Hale: Yes, Diego Lopes picked up the victory and extended his winning streak to four in a row with a unanimous decision win over Dan Ige. However, the real story is just how this fight ended up happening and how Lopes and Ige delivered despite having no idea they would be fighting one another until about four hours before it happened.

Let’s start with Ige.

On Saturday morning, he was going to the fights as a fan. By Saturday night, he was in the co-main event and had a strong final round as he sought to pull off what would have been a remarkable upset in a fight he had no business being in.

As for Lopes, he could have pulled out of this fight at any time. He could have shot down the weight limit for his fight with Brian Ortega being bumped up to 155 pounds on Friday morning. When Ortega fell ill and had to pull out, Lopes didn’t have to risk facing another opponent, especially one as tough as Ige, at a catchweight of 165 pounds. But he did it.

Winning and losing don’t necessarily matter as much as the guts it took for both fighters to keep this co-main event together and deliver an exciting fight for the fans.

Ige has now etched his name in the history books and established a legacy that will be remembered. Whatever he wants next, give it to him — so long as it doesn’t interfere with Lopes’ plans.

As for Lopes, his arrow was already pointing at the ceiling. If he wants to fight at UFC Noche at The Sphere, do it. If he wants a fight with someone such as Alexander Volkanovski — whom he called out afterward — give it to him. If Volkanovski is down.

Stars were born on this night, regardless of the victor. Stars sometimes receive favorable treatment because of their status, and Lopes and Ige should feel inclined to call in a favor or two going forward.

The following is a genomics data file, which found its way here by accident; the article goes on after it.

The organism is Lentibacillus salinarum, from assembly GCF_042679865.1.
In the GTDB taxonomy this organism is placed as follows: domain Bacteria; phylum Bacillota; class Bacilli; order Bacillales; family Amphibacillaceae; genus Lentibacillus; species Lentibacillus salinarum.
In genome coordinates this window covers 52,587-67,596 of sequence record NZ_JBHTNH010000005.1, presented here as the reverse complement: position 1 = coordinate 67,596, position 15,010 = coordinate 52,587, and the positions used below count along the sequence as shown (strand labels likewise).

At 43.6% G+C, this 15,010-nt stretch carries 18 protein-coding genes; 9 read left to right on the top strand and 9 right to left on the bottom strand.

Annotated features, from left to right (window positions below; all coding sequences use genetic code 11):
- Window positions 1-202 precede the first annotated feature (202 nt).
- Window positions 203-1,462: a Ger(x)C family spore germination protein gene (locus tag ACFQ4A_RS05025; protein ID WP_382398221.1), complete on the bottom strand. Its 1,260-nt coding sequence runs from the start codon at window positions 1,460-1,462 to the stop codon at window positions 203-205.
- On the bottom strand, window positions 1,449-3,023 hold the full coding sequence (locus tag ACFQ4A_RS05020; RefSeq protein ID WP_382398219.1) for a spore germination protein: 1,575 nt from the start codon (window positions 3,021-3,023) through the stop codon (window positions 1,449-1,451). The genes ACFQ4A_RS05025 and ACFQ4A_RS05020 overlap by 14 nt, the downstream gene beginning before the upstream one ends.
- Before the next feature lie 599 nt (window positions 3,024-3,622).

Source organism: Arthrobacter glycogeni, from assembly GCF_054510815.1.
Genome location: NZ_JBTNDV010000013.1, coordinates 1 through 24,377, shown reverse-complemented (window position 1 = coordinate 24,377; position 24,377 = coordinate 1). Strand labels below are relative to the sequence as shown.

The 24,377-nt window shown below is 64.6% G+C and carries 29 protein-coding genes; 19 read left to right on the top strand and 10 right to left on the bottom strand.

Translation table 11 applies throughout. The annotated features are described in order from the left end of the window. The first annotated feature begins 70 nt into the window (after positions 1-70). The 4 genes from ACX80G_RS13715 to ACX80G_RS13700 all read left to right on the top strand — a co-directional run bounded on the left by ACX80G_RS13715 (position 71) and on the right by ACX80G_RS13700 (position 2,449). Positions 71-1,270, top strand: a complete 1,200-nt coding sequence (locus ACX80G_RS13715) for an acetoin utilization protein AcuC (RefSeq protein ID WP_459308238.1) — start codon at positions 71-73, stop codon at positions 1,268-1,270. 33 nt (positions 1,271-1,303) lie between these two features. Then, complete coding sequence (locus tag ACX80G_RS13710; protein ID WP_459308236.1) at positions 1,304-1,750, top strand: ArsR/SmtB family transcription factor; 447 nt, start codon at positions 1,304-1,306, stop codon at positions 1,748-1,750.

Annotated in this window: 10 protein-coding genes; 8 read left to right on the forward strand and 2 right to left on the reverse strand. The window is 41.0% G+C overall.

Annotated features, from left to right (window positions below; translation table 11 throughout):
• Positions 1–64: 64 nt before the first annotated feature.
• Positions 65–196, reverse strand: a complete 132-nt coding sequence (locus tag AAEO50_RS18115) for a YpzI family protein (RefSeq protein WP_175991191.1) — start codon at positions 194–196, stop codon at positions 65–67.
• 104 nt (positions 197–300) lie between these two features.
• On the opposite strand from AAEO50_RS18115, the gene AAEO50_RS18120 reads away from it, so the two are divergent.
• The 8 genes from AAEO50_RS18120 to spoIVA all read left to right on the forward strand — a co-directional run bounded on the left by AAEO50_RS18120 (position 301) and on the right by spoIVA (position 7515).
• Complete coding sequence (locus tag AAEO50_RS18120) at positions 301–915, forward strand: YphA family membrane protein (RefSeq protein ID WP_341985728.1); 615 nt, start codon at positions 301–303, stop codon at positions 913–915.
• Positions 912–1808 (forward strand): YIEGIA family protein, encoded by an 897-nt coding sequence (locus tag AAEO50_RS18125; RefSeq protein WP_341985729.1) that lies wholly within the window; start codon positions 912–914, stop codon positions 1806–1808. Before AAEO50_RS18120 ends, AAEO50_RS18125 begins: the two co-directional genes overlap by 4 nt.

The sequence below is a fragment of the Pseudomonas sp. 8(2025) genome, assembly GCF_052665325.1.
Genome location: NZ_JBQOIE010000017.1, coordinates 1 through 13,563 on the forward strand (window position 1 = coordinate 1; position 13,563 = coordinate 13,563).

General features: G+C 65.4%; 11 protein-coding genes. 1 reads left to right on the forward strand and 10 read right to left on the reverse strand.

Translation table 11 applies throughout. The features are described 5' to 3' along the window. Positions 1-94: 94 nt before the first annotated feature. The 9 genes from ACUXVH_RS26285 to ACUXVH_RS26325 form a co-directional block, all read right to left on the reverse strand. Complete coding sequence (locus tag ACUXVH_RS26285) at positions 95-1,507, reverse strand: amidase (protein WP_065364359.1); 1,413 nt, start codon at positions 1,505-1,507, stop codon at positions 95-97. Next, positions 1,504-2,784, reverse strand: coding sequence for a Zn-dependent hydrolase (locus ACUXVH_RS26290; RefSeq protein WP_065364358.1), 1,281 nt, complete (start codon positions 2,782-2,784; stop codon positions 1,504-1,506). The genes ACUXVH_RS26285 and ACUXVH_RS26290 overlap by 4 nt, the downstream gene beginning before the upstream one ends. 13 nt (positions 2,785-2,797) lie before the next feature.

Moment of truth coming for Machado Garry

Okamoto: The UFC has orchestrated Ian Machado Garry’s career beautifully. Truly. And Machado Garry has repaid the UFC by evolving and turning himself into a proper welterweight contender. He has taken appropriately timed steps up in competition, and it hasn’t always looked like a walk in the park, but that might be a good thing. A close split decision win against Geoff Neal in February and another close one on Saturday against Michael Page — these experiences are valuable to his overall arc, and he has maintained his perfect record even in these close ones.

That said, there is no building now. Machado Garry has entered the echelon of the division where it’s going to be hard to find holes to exploit. As good as it’s been to see him come out of these challenging situations on top, there’s also something to be said about those challenging situations themselves. Machado Garry has not always looked supremely comfortable in different facets of these fights. He has overcome that with self-belief, excellent decision-making and very good skills, but again, there won’t be such clear paths to victory against future competition.

By the way, his history of bouncing around gyms doesn’t seem to be holding him back. And in fact, it’s hard to say it’s a bad thing that in a fight like the one against Page, he has trained Dutch-style kickboxing with the likes of Henri Hooft, but now also has the Muay Thai Chute Boxe style in his corner, not to mention Demian Maia. In general, it’s usually not viewed as a great thing when fighters bounce around gyms, but it certainly seems to be working for Machado Garry.